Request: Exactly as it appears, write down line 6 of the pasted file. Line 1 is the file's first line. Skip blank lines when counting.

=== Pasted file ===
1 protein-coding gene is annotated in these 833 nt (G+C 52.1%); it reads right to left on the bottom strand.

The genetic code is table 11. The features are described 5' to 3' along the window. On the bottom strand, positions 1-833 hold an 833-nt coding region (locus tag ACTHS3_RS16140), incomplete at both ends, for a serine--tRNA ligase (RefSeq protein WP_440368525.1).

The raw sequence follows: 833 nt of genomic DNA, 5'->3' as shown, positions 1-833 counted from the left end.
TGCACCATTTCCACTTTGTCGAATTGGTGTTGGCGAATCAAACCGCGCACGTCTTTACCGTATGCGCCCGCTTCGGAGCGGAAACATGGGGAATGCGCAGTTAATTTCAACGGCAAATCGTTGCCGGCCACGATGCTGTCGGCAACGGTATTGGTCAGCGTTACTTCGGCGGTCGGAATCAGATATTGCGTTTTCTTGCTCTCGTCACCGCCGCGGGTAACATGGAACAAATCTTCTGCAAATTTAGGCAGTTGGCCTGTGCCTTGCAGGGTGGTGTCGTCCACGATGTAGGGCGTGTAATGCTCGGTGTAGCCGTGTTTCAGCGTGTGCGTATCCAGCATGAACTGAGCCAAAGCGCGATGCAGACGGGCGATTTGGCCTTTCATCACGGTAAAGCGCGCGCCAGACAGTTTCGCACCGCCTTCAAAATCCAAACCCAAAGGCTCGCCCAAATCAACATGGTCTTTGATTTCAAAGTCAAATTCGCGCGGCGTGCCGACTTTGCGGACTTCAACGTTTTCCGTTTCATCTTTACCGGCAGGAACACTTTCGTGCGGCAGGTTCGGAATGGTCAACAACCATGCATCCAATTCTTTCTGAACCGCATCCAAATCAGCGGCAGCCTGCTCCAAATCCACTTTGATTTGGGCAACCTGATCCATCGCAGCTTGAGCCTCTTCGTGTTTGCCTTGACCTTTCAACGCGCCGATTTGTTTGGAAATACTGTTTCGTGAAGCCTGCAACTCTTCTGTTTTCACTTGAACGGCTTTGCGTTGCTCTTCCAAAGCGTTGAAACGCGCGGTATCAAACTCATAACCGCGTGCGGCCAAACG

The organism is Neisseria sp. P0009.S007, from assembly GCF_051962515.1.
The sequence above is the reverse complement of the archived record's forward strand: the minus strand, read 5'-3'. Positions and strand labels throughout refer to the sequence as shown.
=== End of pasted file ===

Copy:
The sequence above is the reverse complement of the archived record's forward strand: the minus strand, read 5'-3'. Positions and strand labels throughout refer to the sequence as shown.